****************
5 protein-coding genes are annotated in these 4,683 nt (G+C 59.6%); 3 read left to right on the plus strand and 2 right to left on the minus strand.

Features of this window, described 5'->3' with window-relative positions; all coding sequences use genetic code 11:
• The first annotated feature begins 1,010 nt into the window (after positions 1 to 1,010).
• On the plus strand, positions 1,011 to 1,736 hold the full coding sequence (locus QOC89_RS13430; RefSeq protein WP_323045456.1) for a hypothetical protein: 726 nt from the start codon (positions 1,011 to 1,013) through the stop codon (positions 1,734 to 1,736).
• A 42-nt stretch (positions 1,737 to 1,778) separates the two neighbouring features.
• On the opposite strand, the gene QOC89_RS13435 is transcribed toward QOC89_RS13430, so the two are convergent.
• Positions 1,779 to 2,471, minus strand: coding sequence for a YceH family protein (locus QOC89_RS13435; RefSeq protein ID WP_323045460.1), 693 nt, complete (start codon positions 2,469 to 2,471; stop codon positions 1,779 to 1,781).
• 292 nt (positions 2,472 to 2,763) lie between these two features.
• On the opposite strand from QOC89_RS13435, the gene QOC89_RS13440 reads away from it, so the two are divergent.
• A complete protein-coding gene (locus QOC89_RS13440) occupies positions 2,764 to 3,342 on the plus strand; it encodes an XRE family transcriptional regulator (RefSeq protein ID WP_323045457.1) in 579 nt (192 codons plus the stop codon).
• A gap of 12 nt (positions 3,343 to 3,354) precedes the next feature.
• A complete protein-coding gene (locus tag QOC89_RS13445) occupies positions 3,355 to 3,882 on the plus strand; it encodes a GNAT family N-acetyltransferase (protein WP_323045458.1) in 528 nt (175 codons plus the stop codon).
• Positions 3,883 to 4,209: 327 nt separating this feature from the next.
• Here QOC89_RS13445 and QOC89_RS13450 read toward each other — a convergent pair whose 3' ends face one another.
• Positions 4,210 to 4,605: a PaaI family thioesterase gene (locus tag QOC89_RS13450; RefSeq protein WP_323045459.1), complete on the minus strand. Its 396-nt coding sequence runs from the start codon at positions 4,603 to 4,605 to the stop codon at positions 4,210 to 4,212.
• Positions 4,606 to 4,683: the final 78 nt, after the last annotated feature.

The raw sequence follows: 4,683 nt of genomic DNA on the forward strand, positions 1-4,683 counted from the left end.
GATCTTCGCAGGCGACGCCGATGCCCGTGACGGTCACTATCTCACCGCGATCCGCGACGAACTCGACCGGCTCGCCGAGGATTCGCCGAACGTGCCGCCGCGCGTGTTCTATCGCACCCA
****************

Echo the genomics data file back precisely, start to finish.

5 protein-coding genes are annotated in these 4,683 nt (G+C 59.6%); 3 read left to right on the plus strand and 2 right to left on the minus strand.

Features of this window, described 5'->3' with window-relative positions; all coding sequences use genetic code 11:
• The first annotated feature begins 1,010 nt into the window (after positions 1 to 1,010).
• On the plus strand, positions 1,011 to 1,736 hold the full coding sequence (locus QOC89_RS13430; RefSeq protein WP_323045456.1) for a hypothetical protein: 726 nt from the start codon (positions 1,011 to 1,013) through the stop codon (positions 1,734 to 1,736).
• A 42-nt stretch (positions 1,737 to 1,778) separates the two neighbouring features.
• On the opposite strand, the gene QOC89_RS13435 is transcribed toward QOC89_RS13430, so the two are convergent.
• Positions 1,779 to 2,471, minus strand: coding sequence for a YceH family protein (locus QOC89_RS13435; RefSeq protein ID WP_323045460.1), 693 nt, complete (start codon positions 2,469 to 2,471; stop codon positions 1,779 to 1,781).
• 292 nt (positions 2,472 to 2,763) lie between these two features.
• On the opposite strand from QOC89_RS13435, the gene QOC89_RS13440 reads away from it, so the two are divergent.
• A complete protein-coding gene (locus QOC89_RS13440) occupies positions 2,764 to 3,342 on the plus strand; it encodes an XRE family transcriptional regulator (RefSeq protein ID WP_323045457.1) in 579 nt (192 codons plus the stop codon).
• A gap of 12 nt (positions 3,343 to 3,354) precedes the next feature.
• A complete protein-coding gene (locus tag QOC89_RS13445) occupies positions 3,355 to 3,882 on the plus strand; it encodes a GNAT family N-acetyltransferase (protein WP_323045458.1) in 528 nt (175 codons plus the stop codon).
• Positions 3,883 to 4,209: 327 nt separating this feature from the next.
• Here QOC89_RS13445 and QOC89_RS13450 read toward each other — a convergent pair whose 3' ends face one another.
• Positions 4,210 to 4,605: a PaaI family thioesterase gene (locus tag QOC89_RS13450; RefSeq protein WP_323045459.1), complete on the minus strand. Its 396-nt coding sequence runs from the start codon at positions 4,603 to 4,605 to the stop codon at positions 4,210 to 4,212.
• Positions 4,606 to 4,683: the final 78 nt, after the last annotated feature.

The raw sequence follows: 4,683 nt of genomic DNA on the forward strand, positions 1-4,683 counted from the left end.
GATCTTCGCAGGCGACGCCGATGCCCGTGACGGTCACTATCTCACCGCGATCCGCGACGAACTCGACCGGCTCGCCGAGGATTCGCCGAACGTGCCGCCGCGCGTGTTCTATCGCACCCA